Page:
Amazon Fire TV and Fire Stick – The Amazon Fire TV line is very similar to the Roku line in terms of what they can do and in how they are set-up. The main difference is, the Amazon product is geared toward people who subscribe to the Amazon Prime membership. If you have Amazon Prime, then any TV shows or movies that are free on your computer will also be free to watch on the Fire Stick or Fire TV box. Like the Roku, it cannot transfer something shown on your computer to the TV, but it also has the same advantage Roku has over the Chromecast, it does not have to filter content through a computer first, you can stream directly to the Fire TV device.

Apple TV – For Mac, iTunes and iOS fans, there is Apple TV. This little box works along with iTunes to stream your collection of music or videos from either your device or iCloud. Since it works with iTunes and the iTunes Store, additional content can be purchased there without having to subscribe to a streaming service. Set-up with a PC is similar to setting up a Chromecast, but if you have an iOS device or Mac, you can use Bluetooth to let the device set-up Apple TV for you. Like the Chromecast, Apple TV will let you stream anything from your iOS device to your TV, so you can play games or watch videos from Facebook, etc.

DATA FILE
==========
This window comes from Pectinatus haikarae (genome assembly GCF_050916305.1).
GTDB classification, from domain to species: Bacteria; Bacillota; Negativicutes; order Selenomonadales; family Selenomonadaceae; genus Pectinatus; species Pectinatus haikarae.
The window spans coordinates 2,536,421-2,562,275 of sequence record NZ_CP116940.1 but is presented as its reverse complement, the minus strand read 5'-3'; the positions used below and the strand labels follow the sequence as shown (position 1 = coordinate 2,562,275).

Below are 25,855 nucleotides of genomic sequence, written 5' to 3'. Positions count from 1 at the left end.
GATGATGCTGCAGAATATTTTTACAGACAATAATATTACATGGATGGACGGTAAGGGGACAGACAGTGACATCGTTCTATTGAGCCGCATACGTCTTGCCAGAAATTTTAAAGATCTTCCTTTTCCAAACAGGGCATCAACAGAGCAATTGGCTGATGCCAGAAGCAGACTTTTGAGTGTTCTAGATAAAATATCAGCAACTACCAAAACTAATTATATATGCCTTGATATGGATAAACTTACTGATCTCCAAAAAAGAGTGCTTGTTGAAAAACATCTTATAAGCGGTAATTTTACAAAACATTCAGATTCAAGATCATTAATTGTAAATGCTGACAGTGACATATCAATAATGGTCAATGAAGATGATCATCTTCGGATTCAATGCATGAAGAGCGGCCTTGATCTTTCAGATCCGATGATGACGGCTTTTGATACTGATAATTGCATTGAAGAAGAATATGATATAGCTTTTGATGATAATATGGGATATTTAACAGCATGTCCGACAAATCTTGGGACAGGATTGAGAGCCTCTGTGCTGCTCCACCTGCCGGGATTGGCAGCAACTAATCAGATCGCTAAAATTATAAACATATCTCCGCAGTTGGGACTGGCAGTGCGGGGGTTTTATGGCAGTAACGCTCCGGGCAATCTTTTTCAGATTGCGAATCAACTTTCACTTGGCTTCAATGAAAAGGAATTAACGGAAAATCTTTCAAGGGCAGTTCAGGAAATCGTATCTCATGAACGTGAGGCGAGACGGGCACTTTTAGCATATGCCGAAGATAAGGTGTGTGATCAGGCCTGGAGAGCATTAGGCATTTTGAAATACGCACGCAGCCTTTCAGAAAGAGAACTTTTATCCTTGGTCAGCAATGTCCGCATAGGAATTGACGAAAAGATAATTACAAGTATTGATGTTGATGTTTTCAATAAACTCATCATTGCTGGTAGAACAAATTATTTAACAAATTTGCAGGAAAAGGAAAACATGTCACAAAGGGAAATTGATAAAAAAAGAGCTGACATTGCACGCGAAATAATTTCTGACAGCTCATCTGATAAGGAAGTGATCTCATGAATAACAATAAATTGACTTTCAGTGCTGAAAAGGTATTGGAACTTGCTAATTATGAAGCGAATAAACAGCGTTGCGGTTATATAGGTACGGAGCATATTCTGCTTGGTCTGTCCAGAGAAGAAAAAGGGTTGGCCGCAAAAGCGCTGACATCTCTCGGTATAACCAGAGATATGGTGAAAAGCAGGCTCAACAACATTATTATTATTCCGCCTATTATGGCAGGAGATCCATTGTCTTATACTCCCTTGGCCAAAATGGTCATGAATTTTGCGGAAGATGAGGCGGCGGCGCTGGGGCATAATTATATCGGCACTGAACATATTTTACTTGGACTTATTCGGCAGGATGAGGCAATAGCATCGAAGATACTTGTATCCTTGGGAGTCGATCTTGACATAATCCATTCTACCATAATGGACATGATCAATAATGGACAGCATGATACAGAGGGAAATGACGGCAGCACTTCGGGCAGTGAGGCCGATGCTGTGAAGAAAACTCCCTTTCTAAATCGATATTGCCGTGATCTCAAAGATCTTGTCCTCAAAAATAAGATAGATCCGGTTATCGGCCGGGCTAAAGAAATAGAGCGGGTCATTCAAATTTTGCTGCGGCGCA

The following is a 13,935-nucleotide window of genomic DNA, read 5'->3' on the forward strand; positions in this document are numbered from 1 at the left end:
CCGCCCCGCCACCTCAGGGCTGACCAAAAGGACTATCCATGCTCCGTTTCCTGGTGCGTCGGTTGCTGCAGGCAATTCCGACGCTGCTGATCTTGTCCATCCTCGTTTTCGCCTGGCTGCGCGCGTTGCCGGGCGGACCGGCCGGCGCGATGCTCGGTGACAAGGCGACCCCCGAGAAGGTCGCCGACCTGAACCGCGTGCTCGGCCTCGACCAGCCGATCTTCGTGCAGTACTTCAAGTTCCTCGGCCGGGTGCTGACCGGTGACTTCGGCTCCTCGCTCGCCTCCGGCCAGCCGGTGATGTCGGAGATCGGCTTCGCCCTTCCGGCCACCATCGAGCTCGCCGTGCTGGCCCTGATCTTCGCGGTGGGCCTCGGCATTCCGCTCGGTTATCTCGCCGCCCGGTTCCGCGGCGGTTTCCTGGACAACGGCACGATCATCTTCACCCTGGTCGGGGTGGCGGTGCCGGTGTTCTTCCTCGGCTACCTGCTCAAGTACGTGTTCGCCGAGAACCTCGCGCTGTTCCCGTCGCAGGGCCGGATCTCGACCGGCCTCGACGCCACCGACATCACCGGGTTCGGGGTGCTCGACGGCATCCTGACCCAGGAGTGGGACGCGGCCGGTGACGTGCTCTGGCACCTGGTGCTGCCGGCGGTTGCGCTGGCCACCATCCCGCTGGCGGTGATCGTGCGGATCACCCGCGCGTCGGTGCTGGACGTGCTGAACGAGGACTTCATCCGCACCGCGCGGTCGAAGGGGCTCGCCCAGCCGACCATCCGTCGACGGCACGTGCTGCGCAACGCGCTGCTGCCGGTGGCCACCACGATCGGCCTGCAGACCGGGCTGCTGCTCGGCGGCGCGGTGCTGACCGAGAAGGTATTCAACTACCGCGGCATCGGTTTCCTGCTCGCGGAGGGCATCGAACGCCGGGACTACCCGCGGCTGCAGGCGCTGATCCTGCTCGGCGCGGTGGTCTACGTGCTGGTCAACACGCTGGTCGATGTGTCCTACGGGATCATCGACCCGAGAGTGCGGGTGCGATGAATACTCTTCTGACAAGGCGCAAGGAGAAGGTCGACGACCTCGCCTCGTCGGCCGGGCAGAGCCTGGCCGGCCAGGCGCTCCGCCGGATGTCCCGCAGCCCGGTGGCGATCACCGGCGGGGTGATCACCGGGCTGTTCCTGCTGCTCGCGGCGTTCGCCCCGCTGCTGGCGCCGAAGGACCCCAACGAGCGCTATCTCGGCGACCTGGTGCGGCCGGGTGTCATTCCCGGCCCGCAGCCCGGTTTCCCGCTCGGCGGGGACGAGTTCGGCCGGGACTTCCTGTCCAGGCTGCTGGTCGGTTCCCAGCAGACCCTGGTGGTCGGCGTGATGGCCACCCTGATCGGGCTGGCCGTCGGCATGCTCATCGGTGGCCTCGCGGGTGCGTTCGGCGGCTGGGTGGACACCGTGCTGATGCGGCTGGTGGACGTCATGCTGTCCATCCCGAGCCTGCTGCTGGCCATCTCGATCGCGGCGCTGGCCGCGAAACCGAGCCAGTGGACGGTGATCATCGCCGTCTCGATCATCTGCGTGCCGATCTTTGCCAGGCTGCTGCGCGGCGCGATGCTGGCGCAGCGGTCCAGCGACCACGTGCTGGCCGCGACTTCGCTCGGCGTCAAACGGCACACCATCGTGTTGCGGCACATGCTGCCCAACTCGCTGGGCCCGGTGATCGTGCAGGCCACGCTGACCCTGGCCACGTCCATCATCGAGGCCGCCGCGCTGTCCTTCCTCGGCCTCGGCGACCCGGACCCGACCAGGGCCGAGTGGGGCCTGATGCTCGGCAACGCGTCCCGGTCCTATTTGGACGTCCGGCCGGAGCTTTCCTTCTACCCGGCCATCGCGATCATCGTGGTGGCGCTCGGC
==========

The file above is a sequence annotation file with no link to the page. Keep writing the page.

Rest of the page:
One note of caution for all of these devices, be mindful of cables. All of the devices come packaged with the necessary cables to get started right away, but many people find the cables rather short. The stick in particular can be a problem if you have limited HDMI ports and will be swapping out a Blu-ray player, cable box or game console. In both cases a longer HDMI cable will solve the problem. For sticks, it might be a good idea to pick up female-to-female HDMI coupler that will let you plug the stick into the cable. Almost all sticks and HDMI cables have male ends since the female ends are on the TV and devices, so the coupler acts as a bridge between the two male ends. The good news is, HDMI cables do not need to be expensive to get the job done and couplers are not that expensive either, so you are looking at less than a $20 investment.

Laura N.

Comments

  1. Isn't it Gary Busey that does Amazon Fire Stick commercial? :)

    ReplyDelete